We get up at a leisurely pace. Today, on the final day of trekking, we have a relatively short trek. First, I drain the blister on my right foot and dress it with moleskin and bandage. Fortunately, this is the first and only time I needed moleskin on this trek. Also, we didn’t need any of the medications we brought with us, except Diamox, which we used during the last two days of the ascend.
At breakfast time we see Dorjee in the dining room. We ask him about his rescue mission, which we had heard from Ngima when we were on our way to the basecamp. He tells us that the Trekker was in a lodge at Phakding, not at Namche as we had thought. She had a heart problem, and Dorjee carried her on a stretcher to a hospital in Lukla. It took him an hour and a half for the trip. Twelve days later, she is still in the hospital, recovering. We pose for a photograph with Dorjee, bid him farewell and leave the lodge around 9 am.
I try to keep up with Ngima and Rahul. But my efforts fail after the first twenty minutes of the trek. At the first uphill climb, they forge ahead. Again, Ngima helps when the steps are too steep, going downhill.
When we reach the outskirts of Lukla we find terraced farms and residences at a distance. Finally, we reach the gate at Lukla, three and a half hours after we left Phakding. Around ten trekkers are standing in line at the check post, getting their papers checked before entering the trail.
We go straight to Everest Lodge Restaurant and Bar, located near Lukla airport. Ngima is going to spend the rest of the day with his sister, who lives in Lukla. Pramod will be our acting guide during Ngima’s absence.Rahul and I eat lunch and leave the lodge to look around Lukla.
Most of Lukla is located around a half-mile stretch of the trail that goes from Tenzing-Hillary airport to the National Luminary Pasan Lhamu Memorial Gate. The trail here is wide and well-paved. Numerous cafe’s, restaurants, lodges, and gift shops are located by the sides of the trail. There are no vehicles of any kind on the trail, of course. We can hear the chatter of children playing nearby. It is cold and drizzling. Rahul spots a Starbucks, and we decide to go there for coffee. It is a well stocked and modern coffeeshop that offers free Wifi, although it does not look like an authentic Starbucks coffeeshop. Two young women in their early thirties manage the counter. The stern looking one might be the owner, I guess. We order cappuccino and cafe Americano.
Two young German men are the only other customers in the shop. Four lamas in ochre robe are sitting at the far end of the room, performing a ceremony by reciting scripture. It appears that they are the owner’s guests. After a while she brings them food, traditional local food, not coffeeshop food. After eating the food, the lamas continue to recite scripture. One of the Germans, perhaps a photographer, moves closer to the lamas, sits on the floor and starts taking their photographs. Soon the owner comes back with a baby, presumably hers. The main lama blesses the owner and her baby. He uses a large wooden contraption for blessing them. We get second cups of coffee and continue to sit in the coffeeshop. We have nothing else to do. We cannot walk around because it is drizzling and it is cold. Two other customers walk in. They are also Germans. After a while, we leave the coffeeshop. We walk slowly back to our lodge, occasionally looking at things kept for sale in the shops by the sides of the trail.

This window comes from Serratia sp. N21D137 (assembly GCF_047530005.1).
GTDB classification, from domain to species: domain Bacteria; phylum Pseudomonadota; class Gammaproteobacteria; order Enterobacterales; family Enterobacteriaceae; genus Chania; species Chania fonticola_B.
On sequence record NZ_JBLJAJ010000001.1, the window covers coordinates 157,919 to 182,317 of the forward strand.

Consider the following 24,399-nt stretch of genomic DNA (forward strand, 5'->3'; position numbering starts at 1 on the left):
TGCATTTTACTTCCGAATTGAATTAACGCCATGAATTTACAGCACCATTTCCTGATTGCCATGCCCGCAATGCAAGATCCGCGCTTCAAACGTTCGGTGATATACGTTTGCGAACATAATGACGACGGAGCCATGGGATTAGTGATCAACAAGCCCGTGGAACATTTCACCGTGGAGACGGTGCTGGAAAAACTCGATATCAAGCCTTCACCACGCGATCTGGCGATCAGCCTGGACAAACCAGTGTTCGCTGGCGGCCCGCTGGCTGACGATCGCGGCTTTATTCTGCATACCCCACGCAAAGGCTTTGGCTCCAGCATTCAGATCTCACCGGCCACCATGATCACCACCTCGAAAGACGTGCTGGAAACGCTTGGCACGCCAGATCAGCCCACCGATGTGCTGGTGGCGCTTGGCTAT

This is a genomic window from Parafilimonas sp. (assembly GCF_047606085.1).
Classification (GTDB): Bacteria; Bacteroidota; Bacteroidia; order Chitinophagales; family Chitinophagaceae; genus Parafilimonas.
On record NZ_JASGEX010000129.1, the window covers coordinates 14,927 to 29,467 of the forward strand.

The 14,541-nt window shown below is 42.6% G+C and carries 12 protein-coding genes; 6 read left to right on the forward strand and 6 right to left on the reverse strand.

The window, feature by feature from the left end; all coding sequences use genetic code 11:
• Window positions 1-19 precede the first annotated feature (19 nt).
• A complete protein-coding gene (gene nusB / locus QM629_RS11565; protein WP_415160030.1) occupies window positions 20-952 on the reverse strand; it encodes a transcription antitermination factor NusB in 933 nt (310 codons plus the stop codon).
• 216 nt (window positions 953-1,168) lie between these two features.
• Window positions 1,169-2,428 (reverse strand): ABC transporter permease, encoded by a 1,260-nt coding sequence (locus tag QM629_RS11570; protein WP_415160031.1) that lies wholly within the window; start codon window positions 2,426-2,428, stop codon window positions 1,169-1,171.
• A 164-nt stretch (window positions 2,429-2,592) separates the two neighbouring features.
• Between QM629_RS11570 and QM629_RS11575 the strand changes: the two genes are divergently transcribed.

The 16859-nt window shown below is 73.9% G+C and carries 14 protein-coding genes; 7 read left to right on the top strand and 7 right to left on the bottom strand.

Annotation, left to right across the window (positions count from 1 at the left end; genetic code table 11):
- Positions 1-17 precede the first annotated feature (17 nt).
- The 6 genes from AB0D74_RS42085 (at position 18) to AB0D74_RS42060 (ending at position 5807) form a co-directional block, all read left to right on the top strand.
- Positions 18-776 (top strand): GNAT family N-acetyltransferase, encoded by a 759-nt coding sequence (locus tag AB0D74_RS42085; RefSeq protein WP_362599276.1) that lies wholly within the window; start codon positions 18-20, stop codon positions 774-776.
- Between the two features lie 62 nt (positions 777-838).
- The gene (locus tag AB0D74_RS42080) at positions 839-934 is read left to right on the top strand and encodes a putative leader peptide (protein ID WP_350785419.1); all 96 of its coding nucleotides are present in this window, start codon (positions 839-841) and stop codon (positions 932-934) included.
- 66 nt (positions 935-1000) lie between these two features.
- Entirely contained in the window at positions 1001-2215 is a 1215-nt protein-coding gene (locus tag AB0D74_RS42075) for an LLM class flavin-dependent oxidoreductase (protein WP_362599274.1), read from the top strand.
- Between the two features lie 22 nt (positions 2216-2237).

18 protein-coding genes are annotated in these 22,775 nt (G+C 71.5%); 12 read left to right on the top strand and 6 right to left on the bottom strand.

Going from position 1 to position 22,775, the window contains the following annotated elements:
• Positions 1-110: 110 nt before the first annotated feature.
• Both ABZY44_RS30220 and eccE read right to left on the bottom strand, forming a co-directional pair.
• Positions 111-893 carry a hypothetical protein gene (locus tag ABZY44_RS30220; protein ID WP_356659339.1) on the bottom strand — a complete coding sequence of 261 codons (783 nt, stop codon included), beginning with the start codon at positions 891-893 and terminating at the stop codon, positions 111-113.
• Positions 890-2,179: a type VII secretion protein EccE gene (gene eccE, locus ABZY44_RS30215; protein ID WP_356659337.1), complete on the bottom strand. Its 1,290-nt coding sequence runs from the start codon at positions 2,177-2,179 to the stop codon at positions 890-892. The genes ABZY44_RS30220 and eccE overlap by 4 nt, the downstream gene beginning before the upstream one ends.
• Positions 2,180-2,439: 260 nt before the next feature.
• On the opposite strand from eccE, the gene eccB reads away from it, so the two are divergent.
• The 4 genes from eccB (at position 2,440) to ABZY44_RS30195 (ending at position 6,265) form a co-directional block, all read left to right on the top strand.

In the evening, we go down to the dining hall. Pramod is in charge of ordering the food for us. We decide to order non-vegetarian food, which we haven’t eaten since we started on the trek. Rahul orders a yak sizzler, and I order a chicken sizzler. Rahul decides to have a beer and offers one to Pramod. He says “no” at first, but accepts the offer eventually. In a while, the sizzlers are served, and they taste good. Pramod talks to us about his life. He had gone to Malaysia looking for work. He didn’t have much luck there and returned to Nepal a few years back. He has been working as a porter ever since. This is not a well paying job, and he would like to move on. We tell him that he will do well as he is smart and personable. After all the trekking company owner Madhav also started out as a porter, we tell him. He smiles and says that it is not that easy. After dinner, when he is ready to take leave, we thank him and hand him his tip with a thank-you note. He gets up from his seat and profusely thanks us. Just then Ngima returns and joins us. He asks Pramod why he had to drink beer. Pramod smiles and bids us farewell. Ngima explains the plans for tomorrow morning. We need to leave the lodge by 5 am to catch the first flight. The later flights are unreliable. We go back to our room.
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